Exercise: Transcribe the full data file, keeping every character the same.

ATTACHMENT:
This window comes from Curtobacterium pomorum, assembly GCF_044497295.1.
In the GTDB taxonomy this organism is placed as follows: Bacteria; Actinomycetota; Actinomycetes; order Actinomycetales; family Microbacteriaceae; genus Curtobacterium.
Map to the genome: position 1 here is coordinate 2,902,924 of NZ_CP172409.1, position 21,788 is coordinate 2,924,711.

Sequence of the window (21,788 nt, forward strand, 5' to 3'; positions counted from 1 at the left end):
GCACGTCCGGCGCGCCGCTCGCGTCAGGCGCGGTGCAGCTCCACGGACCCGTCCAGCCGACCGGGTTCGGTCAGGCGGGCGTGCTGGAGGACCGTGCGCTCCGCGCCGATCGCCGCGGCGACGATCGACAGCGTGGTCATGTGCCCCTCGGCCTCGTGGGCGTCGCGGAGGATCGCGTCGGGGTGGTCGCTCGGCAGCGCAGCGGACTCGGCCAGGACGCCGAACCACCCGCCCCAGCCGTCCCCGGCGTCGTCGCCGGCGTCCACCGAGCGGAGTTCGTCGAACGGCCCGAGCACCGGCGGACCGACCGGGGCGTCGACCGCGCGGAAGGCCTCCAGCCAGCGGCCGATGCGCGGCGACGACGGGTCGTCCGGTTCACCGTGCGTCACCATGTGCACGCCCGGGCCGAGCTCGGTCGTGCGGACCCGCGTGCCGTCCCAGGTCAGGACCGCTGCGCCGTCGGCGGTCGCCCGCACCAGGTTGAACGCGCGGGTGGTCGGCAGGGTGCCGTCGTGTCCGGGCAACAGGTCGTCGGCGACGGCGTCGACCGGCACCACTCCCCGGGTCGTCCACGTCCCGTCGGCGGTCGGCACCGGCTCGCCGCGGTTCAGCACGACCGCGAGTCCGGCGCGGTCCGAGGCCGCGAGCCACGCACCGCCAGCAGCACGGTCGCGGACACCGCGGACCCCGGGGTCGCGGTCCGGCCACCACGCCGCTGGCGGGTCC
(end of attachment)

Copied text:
This window comes from Curtobacterium pomorum, assembly GCF_044497295.1.
In the GTDB taxonomy this organism is placed as follows: Bacteria; Actinomycetota; Actinomycetes; order Actinomycetales; family Microbacteriaceae; genus Curtobacterium.
Map to the genome: position 1 here is coordinate 2,902,924 of NZ_CP172409.1, position 21,788 is coordinate 2,924,711.

Sequence of the window (21,788 nt, forward strand, 5' to 3'; positions counted from 1 at the left end):
GCACGTCCGGCGCGCCGCTCGCGTCAGGCGCGGTGCAGCTCCACGGACCCGTCCAGCCGACCGGGTTCGGTCAGGCGGGCGTGCTGGAGGACCGTGCGCTCCGCGCCGATCGCCGCGGCGACGATCGACAGCGTGGTCATGTGCCCCTCGGCCTCGTGGGCGTCGCGGAGGATCGCGTCGGGGTGGTCGCTCGGCAGCGCAGCGGACTCGGCCAGGACGCCGAACCACCCGCCCCAGCCGTCCCCGGCGTCGTCGCCGGCGTCCACCGAGCGGAGTTCGTCGAACGGCCCGAGCACCGGCGGACCGACCGGGGCGTCGACCGCGCGGAAGGCCTCCAGCCAGCGGCCGATGCGCGGCGACGACGGGTCGTCCGGTTCACCGTGCGTCACCATGTGCACGCCCGGGCCGAGCTCGGTCGTGCGGACCCGCGTGCCGTCCCAGGTCAGGACCGCTGCGCCGTCGGCGGTCGCCCGCACCAGGTTGAACGCGCGGGTGGTCGGCAGGGTGCCGTCGTGTCCGGGCAACAGGTCGTCGGCGACGGCGTCGACCGGCACCACTCCCCGGGTCGTCCACGTCCCGTCGGCGGTCGGCACCGGCTCGCCGCGGTTCAGCACGACCGCGAGTCCGGCGCGGTCCGAGGCCGCGAGCCACGCACCGCCAGCAGCACGGTCGCGGACACCGCGGACCCCGGGGTCGCGGTCCGGCCACCACGCCGCTGGCGGGTCC